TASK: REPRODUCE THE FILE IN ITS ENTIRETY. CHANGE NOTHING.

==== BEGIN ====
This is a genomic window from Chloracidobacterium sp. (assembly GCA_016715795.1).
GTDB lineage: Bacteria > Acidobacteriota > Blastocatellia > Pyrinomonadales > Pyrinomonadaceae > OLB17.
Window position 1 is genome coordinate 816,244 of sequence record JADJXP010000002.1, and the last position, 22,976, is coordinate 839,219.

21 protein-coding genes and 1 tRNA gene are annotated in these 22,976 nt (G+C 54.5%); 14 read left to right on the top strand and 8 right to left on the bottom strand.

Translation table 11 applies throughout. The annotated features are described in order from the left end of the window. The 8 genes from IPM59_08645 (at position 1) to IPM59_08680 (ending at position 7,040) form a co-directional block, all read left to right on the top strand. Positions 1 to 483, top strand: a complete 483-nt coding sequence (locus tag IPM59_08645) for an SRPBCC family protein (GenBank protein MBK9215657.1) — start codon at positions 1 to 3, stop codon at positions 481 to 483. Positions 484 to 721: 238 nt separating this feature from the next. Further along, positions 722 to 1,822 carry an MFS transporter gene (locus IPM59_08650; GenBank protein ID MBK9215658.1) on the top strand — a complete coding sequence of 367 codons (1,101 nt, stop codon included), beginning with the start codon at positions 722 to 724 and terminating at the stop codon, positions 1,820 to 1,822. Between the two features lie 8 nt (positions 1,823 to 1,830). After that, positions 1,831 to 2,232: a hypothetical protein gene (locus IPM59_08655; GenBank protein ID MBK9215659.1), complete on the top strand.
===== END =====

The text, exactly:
This is a genomic window from Chloracidobacterium sp. (assembly GCA_016715795.1).
GTDB lineage: Bacteria > Acidobacteriota > Blastocatellia > Pyrinomonadales > Pyrinomonadaceae > OLB17.
Window position 1 is genome coordinate 816,244 of sequence record JADJXP010000002.1, and the last position, 22,976, is coordinate 839,219.

21 protein-coding genes and 1 tRNA gene are annotated in these 22,976 nt (G+C 54.5%); 14 read left to right on the top strand and 8 right to left on the bottom strand.

Translation table 11 applies throughout. The annotated features are described in order from the left end of the window. The 8 genes from IPM59_08645 (at position 1) to IPM59_08680 (ending at position 7,040) form a co-directional block, all read left to right on the top strand. Positions 1 to 483, top strand: a complete 483-nt coding sequence (locus tag IPM59_08645) for an SRPBCC family protein (GenBank protein MBK9215657.1) — start codon at positions 1 to 3, stop codon at positions 481 to 483. Positions 484 to 721: 238 nt separating this feature from the next. Further along, positions 722 to 1,822 carry an MFS transporter gene (locus IPM59_08650; GenBank protein ID MBK9215658.1) on the top strand — a complete coding sequence of 367 codons (1,101 nt, stop codon included), beginning with the start codon at positions 722 to 724 and terminating at the stop codon, positions 1,820 to 1,822. Between the two features lie 8 nt (positions 1,823 to 1,830). After that, positions 1,831 to 2,232: a hypothetical protein gene (locus IPM59_08655; GenBank protein ID MBK9215659.1), complete on the top strand.